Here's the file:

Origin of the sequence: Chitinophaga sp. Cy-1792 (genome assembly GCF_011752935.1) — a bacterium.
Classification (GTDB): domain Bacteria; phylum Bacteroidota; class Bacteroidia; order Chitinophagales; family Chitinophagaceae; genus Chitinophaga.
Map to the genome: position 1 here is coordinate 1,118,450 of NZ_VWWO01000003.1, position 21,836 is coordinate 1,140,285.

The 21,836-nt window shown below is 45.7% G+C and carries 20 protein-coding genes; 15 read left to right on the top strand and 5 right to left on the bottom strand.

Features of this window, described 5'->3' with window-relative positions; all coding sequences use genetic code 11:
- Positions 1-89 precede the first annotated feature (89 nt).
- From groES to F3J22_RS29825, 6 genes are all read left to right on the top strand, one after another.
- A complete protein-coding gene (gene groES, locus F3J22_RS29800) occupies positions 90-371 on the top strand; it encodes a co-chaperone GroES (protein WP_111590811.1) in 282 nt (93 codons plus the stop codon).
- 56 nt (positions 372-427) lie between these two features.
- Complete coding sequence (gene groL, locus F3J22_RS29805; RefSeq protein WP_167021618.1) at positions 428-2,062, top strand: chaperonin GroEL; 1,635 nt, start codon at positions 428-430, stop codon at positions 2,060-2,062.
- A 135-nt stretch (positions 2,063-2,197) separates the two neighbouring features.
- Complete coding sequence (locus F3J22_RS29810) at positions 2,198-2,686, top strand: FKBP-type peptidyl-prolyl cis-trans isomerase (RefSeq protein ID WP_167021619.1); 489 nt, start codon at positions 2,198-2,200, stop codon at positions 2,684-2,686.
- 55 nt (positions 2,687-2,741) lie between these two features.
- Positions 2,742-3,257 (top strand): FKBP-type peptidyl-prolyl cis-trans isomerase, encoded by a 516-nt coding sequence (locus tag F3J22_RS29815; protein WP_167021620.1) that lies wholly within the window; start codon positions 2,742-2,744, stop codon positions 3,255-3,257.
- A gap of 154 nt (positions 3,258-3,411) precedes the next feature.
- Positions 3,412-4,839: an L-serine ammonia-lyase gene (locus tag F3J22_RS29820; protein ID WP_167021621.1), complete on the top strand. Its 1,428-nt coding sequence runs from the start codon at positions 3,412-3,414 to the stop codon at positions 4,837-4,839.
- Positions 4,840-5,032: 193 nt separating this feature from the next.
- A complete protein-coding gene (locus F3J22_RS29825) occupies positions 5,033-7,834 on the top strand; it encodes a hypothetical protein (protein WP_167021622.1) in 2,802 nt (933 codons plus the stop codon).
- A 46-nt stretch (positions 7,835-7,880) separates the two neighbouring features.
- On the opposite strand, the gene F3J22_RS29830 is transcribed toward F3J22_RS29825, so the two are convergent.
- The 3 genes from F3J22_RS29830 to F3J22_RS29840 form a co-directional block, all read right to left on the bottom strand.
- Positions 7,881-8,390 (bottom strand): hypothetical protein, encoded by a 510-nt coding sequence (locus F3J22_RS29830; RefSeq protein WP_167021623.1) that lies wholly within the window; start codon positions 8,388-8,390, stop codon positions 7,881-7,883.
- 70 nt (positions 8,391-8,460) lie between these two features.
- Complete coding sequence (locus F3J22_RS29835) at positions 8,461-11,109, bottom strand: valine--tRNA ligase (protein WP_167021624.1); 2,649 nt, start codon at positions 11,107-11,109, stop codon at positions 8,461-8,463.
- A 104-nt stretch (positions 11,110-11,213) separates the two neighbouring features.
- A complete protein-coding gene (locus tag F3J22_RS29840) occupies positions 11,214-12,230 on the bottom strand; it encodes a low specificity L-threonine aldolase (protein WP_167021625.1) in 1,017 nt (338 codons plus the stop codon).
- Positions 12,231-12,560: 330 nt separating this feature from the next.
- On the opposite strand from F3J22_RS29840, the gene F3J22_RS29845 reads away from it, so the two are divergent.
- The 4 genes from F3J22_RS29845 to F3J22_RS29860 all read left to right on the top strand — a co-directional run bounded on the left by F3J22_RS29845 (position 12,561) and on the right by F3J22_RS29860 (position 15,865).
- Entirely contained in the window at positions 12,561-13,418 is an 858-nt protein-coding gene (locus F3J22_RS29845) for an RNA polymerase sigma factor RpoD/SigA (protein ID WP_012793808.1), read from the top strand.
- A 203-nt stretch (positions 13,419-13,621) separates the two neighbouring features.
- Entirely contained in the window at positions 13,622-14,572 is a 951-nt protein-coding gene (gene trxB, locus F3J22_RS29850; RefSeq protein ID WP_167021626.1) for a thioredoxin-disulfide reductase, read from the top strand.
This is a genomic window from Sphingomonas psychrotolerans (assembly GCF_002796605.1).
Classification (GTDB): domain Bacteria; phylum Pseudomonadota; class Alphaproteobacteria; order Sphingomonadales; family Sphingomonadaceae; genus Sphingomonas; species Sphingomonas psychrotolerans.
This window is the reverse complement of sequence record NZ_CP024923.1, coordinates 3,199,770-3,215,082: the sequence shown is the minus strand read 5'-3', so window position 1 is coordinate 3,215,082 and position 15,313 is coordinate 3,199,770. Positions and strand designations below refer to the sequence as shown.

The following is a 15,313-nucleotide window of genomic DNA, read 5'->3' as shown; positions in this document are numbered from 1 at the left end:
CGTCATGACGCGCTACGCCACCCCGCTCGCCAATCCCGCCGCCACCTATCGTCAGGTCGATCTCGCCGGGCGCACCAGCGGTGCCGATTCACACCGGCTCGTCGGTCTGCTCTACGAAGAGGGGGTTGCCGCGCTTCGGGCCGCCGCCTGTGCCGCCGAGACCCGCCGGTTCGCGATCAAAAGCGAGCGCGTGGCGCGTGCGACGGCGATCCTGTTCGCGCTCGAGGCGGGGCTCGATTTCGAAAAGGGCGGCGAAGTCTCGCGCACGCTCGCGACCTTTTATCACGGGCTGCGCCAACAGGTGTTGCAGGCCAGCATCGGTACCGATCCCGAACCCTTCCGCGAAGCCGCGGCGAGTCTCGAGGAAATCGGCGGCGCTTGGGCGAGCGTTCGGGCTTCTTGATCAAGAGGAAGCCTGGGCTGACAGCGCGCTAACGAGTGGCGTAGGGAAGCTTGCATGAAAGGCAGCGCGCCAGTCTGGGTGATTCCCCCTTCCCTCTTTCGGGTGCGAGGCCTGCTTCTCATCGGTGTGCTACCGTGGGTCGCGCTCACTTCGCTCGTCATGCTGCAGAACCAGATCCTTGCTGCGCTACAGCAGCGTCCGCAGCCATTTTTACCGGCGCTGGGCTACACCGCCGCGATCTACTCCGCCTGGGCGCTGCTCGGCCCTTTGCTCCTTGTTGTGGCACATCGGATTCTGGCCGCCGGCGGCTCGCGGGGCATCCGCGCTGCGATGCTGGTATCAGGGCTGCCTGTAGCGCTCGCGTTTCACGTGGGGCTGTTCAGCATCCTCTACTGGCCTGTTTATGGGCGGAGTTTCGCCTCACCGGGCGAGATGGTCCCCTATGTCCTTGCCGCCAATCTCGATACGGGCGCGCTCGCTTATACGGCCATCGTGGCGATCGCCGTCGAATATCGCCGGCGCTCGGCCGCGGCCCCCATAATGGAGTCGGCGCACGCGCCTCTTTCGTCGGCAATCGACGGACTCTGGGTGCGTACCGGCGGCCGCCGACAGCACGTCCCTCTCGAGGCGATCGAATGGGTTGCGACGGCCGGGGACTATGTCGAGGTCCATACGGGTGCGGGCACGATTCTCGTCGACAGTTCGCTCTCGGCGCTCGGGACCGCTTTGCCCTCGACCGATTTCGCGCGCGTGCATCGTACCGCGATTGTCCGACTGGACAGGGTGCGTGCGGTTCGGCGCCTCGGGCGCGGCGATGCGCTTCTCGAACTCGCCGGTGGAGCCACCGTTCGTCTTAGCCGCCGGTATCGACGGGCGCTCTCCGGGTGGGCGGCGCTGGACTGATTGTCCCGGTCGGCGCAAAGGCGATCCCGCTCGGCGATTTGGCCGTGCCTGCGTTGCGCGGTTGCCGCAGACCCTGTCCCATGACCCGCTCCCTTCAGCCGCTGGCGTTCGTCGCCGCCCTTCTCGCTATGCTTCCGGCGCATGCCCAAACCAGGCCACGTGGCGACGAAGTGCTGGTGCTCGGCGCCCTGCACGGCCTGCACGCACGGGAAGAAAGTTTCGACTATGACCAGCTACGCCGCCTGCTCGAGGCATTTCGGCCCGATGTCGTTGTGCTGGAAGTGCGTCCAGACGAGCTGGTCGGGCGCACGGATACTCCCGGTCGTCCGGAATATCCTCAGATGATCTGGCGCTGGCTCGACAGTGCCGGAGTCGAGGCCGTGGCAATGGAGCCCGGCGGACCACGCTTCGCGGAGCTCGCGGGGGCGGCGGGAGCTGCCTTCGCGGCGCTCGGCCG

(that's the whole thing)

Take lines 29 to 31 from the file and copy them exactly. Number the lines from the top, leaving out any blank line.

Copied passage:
- The 4 genes from F3J22_RS29845 to F3J22_RS29860 all read left to right on the top strand — a co-directional run bounded on the left by F3J22_RS29845 (position 12,561) and on the right by F3J22_RS29860 (position 15,865).
- Entirely contained in the window at positions 12,561-13,418 is an 858-nt protein-coding gene (locus F3J22_RS29845) for an RNA polymerase sigma factor RpoD/SigA (protein ID WP_012793808.1), read from the top strand.
- A 203-nt stretch (positions 13,419-13,621) separates the two neighbouring features.